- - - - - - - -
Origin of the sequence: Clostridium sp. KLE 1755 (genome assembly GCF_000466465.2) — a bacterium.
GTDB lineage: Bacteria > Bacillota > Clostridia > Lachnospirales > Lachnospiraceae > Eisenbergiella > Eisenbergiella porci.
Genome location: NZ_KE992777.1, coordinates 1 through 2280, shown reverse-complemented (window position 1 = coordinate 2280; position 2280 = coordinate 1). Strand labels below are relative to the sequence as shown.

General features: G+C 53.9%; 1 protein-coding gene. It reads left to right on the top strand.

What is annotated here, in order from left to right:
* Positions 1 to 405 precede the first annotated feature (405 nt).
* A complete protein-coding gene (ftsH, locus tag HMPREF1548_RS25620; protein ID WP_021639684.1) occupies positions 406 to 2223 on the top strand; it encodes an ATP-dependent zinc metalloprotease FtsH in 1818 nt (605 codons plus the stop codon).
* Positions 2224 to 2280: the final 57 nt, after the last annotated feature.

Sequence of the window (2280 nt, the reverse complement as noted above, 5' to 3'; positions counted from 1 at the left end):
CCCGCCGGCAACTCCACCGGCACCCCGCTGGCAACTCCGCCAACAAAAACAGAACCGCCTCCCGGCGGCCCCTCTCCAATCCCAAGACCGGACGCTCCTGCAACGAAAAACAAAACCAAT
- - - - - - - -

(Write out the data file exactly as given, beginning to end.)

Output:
Origin of the sequence: Clostridium sp. KLE 1755 (genome assembly GCF_000466465.2) — a bacterium.
GTDB lineage: Bacteria > Bacillota > Clostridia > Lachnospirales > Lachnospiraceae > Eisenbergiella > Eisenbergiella porci.
Genome location: NZ_KE992777.1, coordinates 1 through 2280, shown reverse-complemented (window position 1 = coordinate 2280; position 2280 = coordinate 1). Strand labels below are relative to the sequence as shown.

General features: G+C 53.9%; 1 protein-coding gene. It reads left to right on the top strand.

What is annotated here, in order from left to right:
* Positions 1 to 405 precede the first annotated feature (405 nt).
* A complete protein-coding gene (ftsH, locus tag HMPREF1548_RS25620; protein ID WP_021639684.1) occupies positions 406 to 2223 on the top strand; it encodes an ATP-dependent zinc metalloprotease FtsH in 1818 nt (605 codons plus the stop codon).
* Positions 2224 to 2280: the final 57 nt, after the last annotated feature.

Sequence of the window (2280 nt, the reverse complement as noted above, 5' to 3'; positions counted from 1 at the left end):
CCCGCCGGCAACTCCACCGGCACCCCGCTGGCAACTCCGCCAACAAAAACAGAACCGCCTCCCGGCGGCCCCTCTCCAATCCCAAGACCGGACGCTCCTGCAACGAAAAACAAAACCAAT